The 14 worst health news stories of 2022 (part one)

| By Dr. Ronald Hoffman

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In keeping with an Intelligent Medicine tradition, as the year draws to a close, I offer you a compendium of the worst health news stories of 2022. It’s kind of like the late Mr. Blackwell’s list of the year’s Worst-Dressed Women. These stories distinguish themselves by their preposterousness, their unabashed ignorance of the true principles of science, by the damage they inflict on the public’s well-being, and/or by their conformity to a pre-determined false narrative. And yes, it’s been a bad year for health journalism. Can’t mainstream media do its homework for a change?

I’ve been kept really busy in 2022 trying to set the record straight on these and other misleading stories; following are but some of the most egregious examples:

1. Nose Picking Could Increase Risk for Alzheimer’s and Dementia: (Neuroscience News) This click-bait headline was generated after a mouse study showed that inoculating Chlamydia pneumoniae bacteria into the noses of mice could increase their risk of amyloid deposits in their brains. C. pneumoniae is a common pathogen in humans—the majority of people have acquired it by the time they reach 60. And there’s scant evidence that nose-picking causes it to travel up the olfactory nerve to affect human brains. There are better reasons to eschew nose-picking—like avoidance of flu and Covid.

2. “Breakthrough” Alzheimer’s drugs: Headlines were abuzz this year over potential Alzheimer’s “cures”. A drug called aducanumab was approved despite concerns over its effectiveness, its tendency to cause brain bleeding and swelling, and its astronomical cost ($56,000/year). A second drug, lecanemab, is being fast-tracked for approval after it showed modest protection against progressive cognitive decline, but also with scary side effects. This despite evidence that the “amyloid hypothesis” on which the success of this category of drugs is predicated, is deeply flawed.

3. Sugar intake does not contribute to metabolic syndrome or diabetes risk: The study on which this conclusion is based is spurious because it is based on notoriously-unreliable dietary recall by participants—most individuals drastically underestimate their consumption of sugar. It’s an observational study—and the only way to prove causation is via a well-controlled prospective study of long duration. And it doesn’t measure insulin, heightened levels of which are a more sensitive predictor of future blood sugar dysregulation. Unfortunately, while the authors claim no conflicts of interest from industry sponsorship, the study is likely to be invoked by food and beverage companies to justify “moderate intake” of sugar-laden processed foods and drinks.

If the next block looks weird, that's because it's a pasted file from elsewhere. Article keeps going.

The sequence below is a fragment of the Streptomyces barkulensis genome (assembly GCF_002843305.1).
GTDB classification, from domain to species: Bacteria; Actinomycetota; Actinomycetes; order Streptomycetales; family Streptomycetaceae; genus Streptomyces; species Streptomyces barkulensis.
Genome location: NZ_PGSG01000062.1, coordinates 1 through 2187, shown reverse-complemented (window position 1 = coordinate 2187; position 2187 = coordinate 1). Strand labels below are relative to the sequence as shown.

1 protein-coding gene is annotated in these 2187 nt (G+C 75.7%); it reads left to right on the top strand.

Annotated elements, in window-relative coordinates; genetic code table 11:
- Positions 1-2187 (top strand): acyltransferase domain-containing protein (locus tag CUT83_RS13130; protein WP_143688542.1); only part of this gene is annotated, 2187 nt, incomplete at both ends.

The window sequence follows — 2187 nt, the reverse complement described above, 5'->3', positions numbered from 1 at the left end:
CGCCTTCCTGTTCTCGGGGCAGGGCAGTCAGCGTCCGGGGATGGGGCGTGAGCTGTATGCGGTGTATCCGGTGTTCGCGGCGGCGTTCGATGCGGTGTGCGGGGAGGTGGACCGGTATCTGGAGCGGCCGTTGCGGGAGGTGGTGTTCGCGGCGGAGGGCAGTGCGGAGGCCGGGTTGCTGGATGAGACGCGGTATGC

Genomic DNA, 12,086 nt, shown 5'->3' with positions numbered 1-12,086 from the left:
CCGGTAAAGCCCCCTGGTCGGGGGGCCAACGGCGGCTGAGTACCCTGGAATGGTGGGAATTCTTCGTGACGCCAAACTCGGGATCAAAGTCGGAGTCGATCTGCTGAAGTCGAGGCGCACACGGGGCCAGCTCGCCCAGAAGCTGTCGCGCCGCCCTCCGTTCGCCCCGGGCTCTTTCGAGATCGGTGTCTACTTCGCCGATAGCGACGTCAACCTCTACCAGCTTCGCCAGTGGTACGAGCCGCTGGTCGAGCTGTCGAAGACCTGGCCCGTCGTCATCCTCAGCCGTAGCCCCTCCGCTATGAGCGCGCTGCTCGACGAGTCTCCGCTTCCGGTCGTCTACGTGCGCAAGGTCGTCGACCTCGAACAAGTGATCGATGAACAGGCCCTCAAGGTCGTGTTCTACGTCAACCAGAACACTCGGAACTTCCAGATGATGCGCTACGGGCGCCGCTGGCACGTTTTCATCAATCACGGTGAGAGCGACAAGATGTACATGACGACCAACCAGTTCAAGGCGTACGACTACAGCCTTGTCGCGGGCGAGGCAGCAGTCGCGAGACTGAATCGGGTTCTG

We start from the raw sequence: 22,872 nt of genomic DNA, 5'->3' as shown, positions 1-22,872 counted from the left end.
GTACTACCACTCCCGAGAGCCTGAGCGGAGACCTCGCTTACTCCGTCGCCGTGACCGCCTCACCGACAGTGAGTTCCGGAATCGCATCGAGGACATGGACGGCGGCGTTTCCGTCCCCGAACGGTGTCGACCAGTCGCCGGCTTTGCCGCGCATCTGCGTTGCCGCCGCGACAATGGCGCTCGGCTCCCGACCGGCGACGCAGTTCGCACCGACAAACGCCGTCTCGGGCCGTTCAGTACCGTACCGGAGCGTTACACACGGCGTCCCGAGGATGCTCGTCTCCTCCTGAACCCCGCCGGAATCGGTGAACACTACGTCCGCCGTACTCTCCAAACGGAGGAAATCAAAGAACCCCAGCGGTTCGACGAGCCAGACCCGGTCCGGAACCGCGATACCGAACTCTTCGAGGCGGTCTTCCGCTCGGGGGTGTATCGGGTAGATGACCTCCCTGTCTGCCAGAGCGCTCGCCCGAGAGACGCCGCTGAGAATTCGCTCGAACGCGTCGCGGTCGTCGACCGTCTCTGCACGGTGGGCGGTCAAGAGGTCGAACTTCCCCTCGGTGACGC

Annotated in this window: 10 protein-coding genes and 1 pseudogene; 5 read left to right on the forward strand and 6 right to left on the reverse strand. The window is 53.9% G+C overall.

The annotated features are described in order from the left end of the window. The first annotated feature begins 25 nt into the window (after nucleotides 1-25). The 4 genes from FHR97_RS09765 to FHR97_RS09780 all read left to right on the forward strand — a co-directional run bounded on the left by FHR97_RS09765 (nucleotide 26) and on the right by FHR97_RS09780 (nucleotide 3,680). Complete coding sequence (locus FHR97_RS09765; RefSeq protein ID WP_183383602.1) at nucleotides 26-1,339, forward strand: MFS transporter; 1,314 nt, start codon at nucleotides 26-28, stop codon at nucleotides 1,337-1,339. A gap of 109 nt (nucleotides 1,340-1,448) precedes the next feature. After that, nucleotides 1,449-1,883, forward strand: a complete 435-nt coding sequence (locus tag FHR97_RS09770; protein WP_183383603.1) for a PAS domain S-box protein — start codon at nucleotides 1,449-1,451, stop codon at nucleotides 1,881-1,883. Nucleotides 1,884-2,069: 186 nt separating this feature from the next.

4. Congressman’s wife dies after consumption of unregulated herbal remedy: It was said that Laurie McClintock died after ingesting a white mulberry leaf supplement. This predictably prompted calls for draconian oversight of the supplement industry—a fond objective of regulators and their legislative and media enablers. But the facts of the case are murky, and a comprehensive search on the toxicology of mulberry leaf reveals scant evidence that it could have been the culprit in this tragedy.

5. Dietary supplements: Underregulated, unknown and maybe unsafe: (American Medical Association) This year continued the drumbeat of calls for more strict regulation of supplements. Fortunately, the onerous Dietary Supplement Listing Act—uncritically applauded by the AMA—deceptively tacked on to an omnibus appropriations act this year, did not pass, thanks to a coalition of natural health groups.

6. Unvaccinated 97 times more likely to die of Covid than those with boosters: This deceptive claim was made by President Biden this year. I broke down the fallacious logic behind it in an article at the time. Put another way, using the data in this study, 10,417 individuals would have to undergo vaccination and boosting to save one life. And now, months later, we’re seeing that boosting isn’t the stop-gap it was once touted to be, and comes at the price of serious—albeit uncommon—side effects.

7. Plant-based meals for New York City hospital patients: New York mayor Eric Adams—himself a vegetarian—proudly announced vegetarian meals as a default option for patients. One can argue the merits of plant-based diets for disease prevention, but when it comes to hospitalized patients, who are nutritionally-challenged, it’s bad medicine. At that time, I wrote: “Applying a prevention model to hospital food is a terrible miscalculation . . . for many hospitalized patients a vegetarian diet would prove an unmitigated disaster.”

For those of you observing winter holidays this week, the Intelligent Medicine team and I wish you peaceful and joyous celebrations, and thank you for being a part of our audience!

Stay tuned for next week, when I’ll be sharing seven more of the worst health stories of 2022!


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